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The Advent of Digital Comics and Why That Totally Sucks

Today, pretty much everything we own has a screen on it. Our phones, our game systems, our cars – it’s hard to find something that doesn’t connect to the internet. With the rise of the digital age, and the innovations that followed, the idea of instant purchases was an exciting one. Napster changed the way people bought music, Amazon introduced us to the ebook, Netflix gave us movies and TV from our computer, and iTunes capitalized on all of the above. What these systems have in common is instant digital entertainment. The days of worrying about a scratched disc or a torn page were behind us. Hard drive get wiped? Most of these companies allow multiple downloads after purchase. To many, it’s hard to find a flaw in all this. Is there a downside? Maybe.

I suppose I’ll start with the benefits. Digital downloads are basically indestructible. Ever buy a comic, bring it home, put it on your bed, and your dog jumps onto it? If not, I’m sure at some point one of your books got destroyed one way or another. My garage flooded once, and hundreds of my comics were destroyed. After softly weeping in the dark for what seemed like days, I went to the shop and bought a plastic bin for those that survived – and that was the end of it. Not once did I wish they were all on my hard drive instead of tucked away in flimsy boxes, though I did understand the appeal.
It’s also an instant service. If getting into your car and driving three blocks to the comic store sounds like an odyssey you simply don’t have time for, you now have the ability to order and read comics straight from your couch. I think this is the most appealing part of this new technology. If it isn’t the trip itself that bothers you, arriving at the comic store and realizing what you need is sold out can be infuriating. The good thing about eComics is there’s an infinite supply of them. As mentioned above, most eComics can be re-downloaded after purchase. In terms of ease and durability, eComics win hands down.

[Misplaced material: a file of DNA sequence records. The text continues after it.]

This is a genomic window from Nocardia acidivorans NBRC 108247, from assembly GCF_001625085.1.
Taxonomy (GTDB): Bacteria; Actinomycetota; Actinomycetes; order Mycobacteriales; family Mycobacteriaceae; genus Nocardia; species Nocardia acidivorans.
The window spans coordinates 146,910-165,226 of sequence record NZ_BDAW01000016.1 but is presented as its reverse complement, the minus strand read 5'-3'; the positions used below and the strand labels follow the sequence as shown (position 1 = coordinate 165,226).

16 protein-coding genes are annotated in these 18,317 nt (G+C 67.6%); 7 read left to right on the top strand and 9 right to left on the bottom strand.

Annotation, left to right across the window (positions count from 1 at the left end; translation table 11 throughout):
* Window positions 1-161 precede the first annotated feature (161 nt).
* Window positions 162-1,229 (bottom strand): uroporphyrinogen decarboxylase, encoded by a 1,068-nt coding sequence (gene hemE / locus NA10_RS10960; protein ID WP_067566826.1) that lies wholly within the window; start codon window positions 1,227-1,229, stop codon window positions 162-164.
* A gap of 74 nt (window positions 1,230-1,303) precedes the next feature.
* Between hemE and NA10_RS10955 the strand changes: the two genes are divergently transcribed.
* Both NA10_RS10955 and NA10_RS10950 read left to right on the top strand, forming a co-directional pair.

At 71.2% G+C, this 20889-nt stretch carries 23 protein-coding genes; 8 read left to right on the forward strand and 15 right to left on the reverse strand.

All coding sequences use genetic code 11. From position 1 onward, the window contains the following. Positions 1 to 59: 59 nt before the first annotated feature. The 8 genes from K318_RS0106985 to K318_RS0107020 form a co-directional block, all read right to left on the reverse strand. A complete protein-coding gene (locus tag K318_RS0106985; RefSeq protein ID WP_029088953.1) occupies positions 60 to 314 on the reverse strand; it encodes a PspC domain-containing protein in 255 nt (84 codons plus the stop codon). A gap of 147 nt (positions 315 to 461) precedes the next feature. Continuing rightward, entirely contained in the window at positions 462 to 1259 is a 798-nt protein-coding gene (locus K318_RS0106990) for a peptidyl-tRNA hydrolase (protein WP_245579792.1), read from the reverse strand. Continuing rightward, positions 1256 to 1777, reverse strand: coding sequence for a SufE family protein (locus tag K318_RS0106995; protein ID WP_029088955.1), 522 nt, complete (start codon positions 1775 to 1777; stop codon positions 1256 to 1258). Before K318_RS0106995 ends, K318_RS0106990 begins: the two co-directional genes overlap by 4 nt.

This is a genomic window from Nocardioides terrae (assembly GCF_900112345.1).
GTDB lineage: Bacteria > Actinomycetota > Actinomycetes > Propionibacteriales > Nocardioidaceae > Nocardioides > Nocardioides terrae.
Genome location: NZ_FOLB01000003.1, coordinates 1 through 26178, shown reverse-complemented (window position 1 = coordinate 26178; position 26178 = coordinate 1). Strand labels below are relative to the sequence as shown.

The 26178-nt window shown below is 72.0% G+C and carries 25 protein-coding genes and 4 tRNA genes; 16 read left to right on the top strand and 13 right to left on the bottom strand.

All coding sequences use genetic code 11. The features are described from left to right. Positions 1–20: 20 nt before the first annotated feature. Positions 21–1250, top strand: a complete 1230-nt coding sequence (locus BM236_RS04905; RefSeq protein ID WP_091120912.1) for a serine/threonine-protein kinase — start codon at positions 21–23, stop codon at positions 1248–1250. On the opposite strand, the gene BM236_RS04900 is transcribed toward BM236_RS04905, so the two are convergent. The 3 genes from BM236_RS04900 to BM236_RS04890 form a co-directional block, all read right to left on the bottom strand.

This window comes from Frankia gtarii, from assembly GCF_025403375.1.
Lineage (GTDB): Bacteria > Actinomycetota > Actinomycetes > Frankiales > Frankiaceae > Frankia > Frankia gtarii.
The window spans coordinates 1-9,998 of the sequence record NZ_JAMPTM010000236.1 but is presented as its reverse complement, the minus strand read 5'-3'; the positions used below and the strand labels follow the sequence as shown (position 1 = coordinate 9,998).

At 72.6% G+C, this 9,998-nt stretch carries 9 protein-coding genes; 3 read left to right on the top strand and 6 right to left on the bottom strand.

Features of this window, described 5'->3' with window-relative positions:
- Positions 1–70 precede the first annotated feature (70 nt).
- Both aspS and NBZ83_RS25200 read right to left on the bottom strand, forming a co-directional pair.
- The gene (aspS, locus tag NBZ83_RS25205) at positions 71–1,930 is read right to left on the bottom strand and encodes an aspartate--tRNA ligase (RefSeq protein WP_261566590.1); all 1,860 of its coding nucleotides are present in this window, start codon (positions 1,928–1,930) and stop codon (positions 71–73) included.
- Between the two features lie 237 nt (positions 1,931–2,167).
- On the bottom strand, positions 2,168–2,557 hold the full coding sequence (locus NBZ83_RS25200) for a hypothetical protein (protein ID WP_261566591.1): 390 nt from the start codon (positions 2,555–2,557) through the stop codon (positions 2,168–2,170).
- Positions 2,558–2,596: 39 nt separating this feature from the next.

But what is one of the main draws of collecting comics? Just that, collecting comics. People don’t collect files on their computer or iPad, and if you know someone who does, tell them to stop because that is really stupid. Take one step into the San Diego Comic Con and you’ll notice that nearly half of the floor is covered in comic vendors, peddling issues ranging from modern day books to antique collectables. If in twenty years all of that is replaced with a Wi-Fi hotspot, I may just lose it. Though this may be an exaggeration, it is not too far from the truth. Disc based game demos have fallen to the wayside, replaced by unique codes and download kiosks. Sure, demos don’t have nearly the historical and cultural impact as comic books, but the precedent is there.

History has shown that consumers want their product tangible, at least when it comes to video games. The PSP GO didn’t even allow you to pop in cartridges; it was played entirely through downloaded games. In terms of financial success for Sony, it was a dud. Books, however, are another story. Amazon and its Kindle have essentially killed the bookstore. Borders just went under, and if Barnes & Noble hadn’t entered the eBook market when it did, they would have been eaten as well. And let’s not forget about movies. Netflix has made watching movies incredibly convenient. Video stores are closing all across the country because of it, and now most Blu-Rays come packaged with a code to download a digital copy of the movie to use with your device. This is similar to what DC is currently doing with their comics. Are they trying to slowly wean people off of hard copies? Probably, but people are still buying the real thing, so they can’t stop yet. Oh, and music, but that’s hardly worth bringing up. No one has bought a CD in over ten years.

It’s hard to say what will happen to comic books in the future. Do I think comics will one day be entirely digital copies? Yes. Do I think it will happen soon? No. Comic sales are on the rise, and their collectors put a lot of value into the hard copies, arguably more so than any other mainstream medium. Movies are digital, books are digital, and I’d wager some young children don’t even know what a CD is. It’s entertainment's last bastion of tangibility. Hopefully, it can stay that way for a little longer.


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